Jose, I was there and if there were fire fighters with their hands on their waists it's only because there were fleets of fire fighters and paramedics behind the building tending to the injured while the others were left to figure out how to best secure the building and put out the fire. I wouldn't be so quick to criticize people who are devoted to saving your life.. People jumped because the fire started before the fire fighters arrived, and they needed to escape the smoke.
John G May 01, 2012 at 04:45 AM
Fire and paramedics did the best they could. The ambulances did a stellar job hustling back and forth transporting patients to the hospital. Did you know that there is only 6 ambulances that service this county, from boulder creek and the north coast to watsonville? Today they took the most critical, then went down the line. That is the way a mass casualty works. No matter where you go there will never be enough vehicles to transport in a mass casualty hence why there are special protocols. Fire did a great job taking care of the less critical at the scene. Good job all around for the quick response and control of the scene.
Dave Martone May 01, 2012 at 05:08 AM
You really cant tell what is going on from a few pictures and it is irresponsible to critisize without getting your facts straight. There are only so many ambulances in this county and I guarantee that all of the victims were triaged and given the best care possile. They were also transported appropriatly to the right facility either Watsonville, Dominican, or a trauma center. The system for Incident Command as.well as EMS in this County works well and is constantly updated and improved. And no, fire trucks are not an approptiate means of transporting burn victims to a hospital. Those firefighters "standing around" may have just gone through 2air bottles in 40 minutes working in hot and smoke filled conditions and are in a mandatory rehab area so they too dont become victims of heat exhaustion.
Dave Martone May 01, 2012 at 05:10 AM
I am sure if you want to learn more about ICS, mass casualty incidents, mutual aid and EMS in Santa Cruz County just go to your local Fire Department and ask.
Maria Grusauskas May 01, 2012 at 05:15 AM
Alyssa, these photos were taken after the initial rescues were made. the severe burn victims were already long gone, air lifted to the trauma center. there were no spectators sitting in chairs, some officers brought chairs for the residents to sit in as they waited to be transported to the hospital as well, and as they received treatment. Sad, yes, but this is also an amazing display of how well our firefighters and police officers work together to save peoples lives. had they not shown up there would have been many fatalities.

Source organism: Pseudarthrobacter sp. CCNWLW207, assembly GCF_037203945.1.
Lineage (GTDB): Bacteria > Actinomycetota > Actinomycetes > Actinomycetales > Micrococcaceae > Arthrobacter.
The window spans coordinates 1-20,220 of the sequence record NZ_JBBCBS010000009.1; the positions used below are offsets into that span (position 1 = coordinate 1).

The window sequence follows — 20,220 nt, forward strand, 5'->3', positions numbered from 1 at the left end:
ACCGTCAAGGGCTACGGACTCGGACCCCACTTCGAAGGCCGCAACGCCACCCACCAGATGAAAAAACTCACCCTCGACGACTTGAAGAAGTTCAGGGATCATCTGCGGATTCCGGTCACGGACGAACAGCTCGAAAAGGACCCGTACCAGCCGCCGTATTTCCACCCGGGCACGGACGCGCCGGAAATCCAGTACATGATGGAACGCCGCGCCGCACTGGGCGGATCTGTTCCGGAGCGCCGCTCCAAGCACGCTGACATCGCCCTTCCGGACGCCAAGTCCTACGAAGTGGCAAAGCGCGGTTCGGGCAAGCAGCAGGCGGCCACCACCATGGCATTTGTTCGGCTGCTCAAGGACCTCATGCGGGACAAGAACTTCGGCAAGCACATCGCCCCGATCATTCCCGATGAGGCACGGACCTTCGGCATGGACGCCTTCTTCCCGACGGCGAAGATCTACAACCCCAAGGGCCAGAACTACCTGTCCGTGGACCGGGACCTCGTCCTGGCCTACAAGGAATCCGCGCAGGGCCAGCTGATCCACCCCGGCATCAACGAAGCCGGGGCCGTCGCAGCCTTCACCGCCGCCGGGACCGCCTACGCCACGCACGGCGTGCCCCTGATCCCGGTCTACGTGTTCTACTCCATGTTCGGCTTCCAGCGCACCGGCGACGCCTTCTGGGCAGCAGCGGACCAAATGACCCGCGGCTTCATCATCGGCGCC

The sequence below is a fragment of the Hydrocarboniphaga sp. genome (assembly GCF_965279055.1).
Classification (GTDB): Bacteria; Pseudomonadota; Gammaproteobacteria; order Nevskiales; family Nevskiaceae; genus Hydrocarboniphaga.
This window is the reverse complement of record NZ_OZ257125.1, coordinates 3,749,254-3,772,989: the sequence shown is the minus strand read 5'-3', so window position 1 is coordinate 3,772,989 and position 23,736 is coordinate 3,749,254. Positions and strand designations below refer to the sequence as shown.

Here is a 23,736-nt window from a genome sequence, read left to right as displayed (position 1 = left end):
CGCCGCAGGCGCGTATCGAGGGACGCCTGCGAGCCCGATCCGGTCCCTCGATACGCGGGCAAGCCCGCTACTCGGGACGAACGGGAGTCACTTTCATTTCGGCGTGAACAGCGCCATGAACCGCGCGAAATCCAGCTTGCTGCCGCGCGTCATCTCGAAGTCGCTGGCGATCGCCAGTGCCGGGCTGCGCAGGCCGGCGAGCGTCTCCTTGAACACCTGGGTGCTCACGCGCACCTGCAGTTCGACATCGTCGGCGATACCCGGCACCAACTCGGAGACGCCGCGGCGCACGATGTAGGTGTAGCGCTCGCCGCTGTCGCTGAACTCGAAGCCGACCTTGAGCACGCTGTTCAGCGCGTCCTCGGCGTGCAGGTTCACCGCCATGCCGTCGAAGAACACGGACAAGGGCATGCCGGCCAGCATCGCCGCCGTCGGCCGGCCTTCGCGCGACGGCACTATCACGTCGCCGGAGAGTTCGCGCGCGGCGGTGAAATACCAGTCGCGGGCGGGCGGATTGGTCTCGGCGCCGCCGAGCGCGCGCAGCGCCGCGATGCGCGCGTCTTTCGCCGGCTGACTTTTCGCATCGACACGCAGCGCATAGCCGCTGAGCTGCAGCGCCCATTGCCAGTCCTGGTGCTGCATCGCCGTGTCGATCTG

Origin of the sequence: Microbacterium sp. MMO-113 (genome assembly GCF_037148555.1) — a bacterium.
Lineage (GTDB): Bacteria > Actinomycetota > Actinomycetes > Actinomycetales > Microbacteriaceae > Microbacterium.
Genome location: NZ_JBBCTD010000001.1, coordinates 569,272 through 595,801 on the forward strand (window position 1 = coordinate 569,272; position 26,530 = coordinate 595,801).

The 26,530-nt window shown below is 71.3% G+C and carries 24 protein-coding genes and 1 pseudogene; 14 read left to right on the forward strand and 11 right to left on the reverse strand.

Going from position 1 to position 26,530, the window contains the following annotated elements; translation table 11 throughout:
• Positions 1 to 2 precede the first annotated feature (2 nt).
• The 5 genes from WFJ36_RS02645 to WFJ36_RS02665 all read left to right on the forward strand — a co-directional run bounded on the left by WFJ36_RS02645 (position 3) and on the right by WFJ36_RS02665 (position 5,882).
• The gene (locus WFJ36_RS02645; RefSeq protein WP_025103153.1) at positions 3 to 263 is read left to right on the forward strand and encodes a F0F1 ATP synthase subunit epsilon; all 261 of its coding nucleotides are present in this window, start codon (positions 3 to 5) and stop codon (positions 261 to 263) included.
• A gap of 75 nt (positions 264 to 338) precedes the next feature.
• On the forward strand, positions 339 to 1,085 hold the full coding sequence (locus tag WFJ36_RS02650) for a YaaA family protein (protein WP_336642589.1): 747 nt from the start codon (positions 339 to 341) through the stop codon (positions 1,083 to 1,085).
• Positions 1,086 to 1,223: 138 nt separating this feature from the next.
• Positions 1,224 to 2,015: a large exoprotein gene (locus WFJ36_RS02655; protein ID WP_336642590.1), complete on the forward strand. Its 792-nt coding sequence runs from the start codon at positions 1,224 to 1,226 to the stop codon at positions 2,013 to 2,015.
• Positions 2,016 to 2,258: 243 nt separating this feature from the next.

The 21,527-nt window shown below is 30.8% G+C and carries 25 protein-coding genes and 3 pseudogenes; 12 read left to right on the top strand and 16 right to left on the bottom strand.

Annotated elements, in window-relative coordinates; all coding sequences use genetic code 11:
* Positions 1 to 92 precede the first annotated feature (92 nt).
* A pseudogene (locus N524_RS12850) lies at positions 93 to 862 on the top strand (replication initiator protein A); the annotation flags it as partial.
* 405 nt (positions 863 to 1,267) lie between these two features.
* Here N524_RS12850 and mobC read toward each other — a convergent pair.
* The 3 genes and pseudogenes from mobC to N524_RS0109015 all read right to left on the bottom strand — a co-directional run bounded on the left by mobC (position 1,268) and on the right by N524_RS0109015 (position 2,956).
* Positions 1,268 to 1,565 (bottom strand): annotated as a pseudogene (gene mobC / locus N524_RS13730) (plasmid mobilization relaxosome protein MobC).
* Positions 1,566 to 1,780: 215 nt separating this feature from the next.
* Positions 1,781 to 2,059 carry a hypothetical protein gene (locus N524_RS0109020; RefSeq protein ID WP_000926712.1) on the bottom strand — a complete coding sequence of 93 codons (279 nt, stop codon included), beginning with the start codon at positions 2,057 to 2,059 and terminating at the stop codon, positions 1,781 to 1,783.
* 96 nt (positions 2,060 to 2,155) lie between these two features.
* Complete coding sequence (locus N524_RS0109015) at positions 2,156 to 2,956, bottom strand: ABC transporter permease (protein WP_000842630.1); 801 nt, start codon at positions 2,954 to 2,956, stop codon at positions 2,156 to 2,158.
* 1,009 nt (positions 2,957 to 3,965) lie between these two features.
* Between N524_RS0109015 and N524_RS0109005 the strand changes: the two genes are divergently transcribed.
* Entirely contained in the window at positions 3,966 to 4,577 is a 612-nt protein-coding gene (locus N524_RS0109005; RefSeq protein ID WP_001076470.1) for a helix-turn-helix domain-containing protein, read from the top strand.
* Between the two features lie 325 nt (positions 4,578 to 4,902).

Watzon McWats May 01, 2012 at 05:52 AM
@Alyssa Torres Watsonville isn't accustomed to this type of mass injury incident. It'd be different if this were a big city, but it's a small town with only a handful of paramedics. I know it's a bummer. Just stating the facts. I can't say for certain in this case, but paramedics are also usually employed by private companies - not the city. They are not government employees like firefighters or police.
Watzon McWats May 01, 2012 at 05:55 AM
RE: "standing there with their hands on their waists" type comments. Sometimes it's hard to see the bigger picture as a passer by. I wouldn't be so quick to judge.
Hillofbeans May 01, 2012 at 06:09 AM
Don't judge when you don't know the facts. It makes you look bitter. Those guys are putting their lives on the line to save lives in a triage format, how they were trained to do! And I concur fire trucks do not transport patients.
Hector Rodriguez May 01, 2012 at 08:22 AM
Sad to read this kind of comments. I was very close to the area when the fire started, it got out of control very fast. But the response of the WPD and the fire dept. was just as fast. I know our town is not 100% ready for this kind of incidents, but the response was excellent
Maria Grusauskas May 01, 2012 at 08:26 AM
Watzon, I don't think there were any paramedics employed from outside the city, but i will ask the Watsonville Fire Capt tomorrow. All of the EMTs and Paramedics that i saw helping the victims were from the nearest Fire Departments..
Jennifer May 01, 2012 at 08:30 AM
Alyssa, there is no way of knowing the timeline from looking at literal snapshots in time. These firefighters, police officers and medics train for events such as these. Triaging is a huge part of managing "mass-casualty" incidents. Those with severe burns, respiratory burns and inhalation injuries will always be transported first. Those that were "left in line to wait" were stable enough to do so. It's just like going to the ER - it's usually not physically possible to see and treat everyone at the same time, so yes some people wait while the more critical patients are taken care of. A large fire such as this will always have firefighters rotating in and out, as Dave pointed out, they need rest too. Dragging a hose and heavy gear through a burning building is exhausting work, and the speed in which this fire was controlled was impressive to say the least. Instead of "not feeling safe", feel thankful that there are so many people willing to put their lives on the line for complete strangers.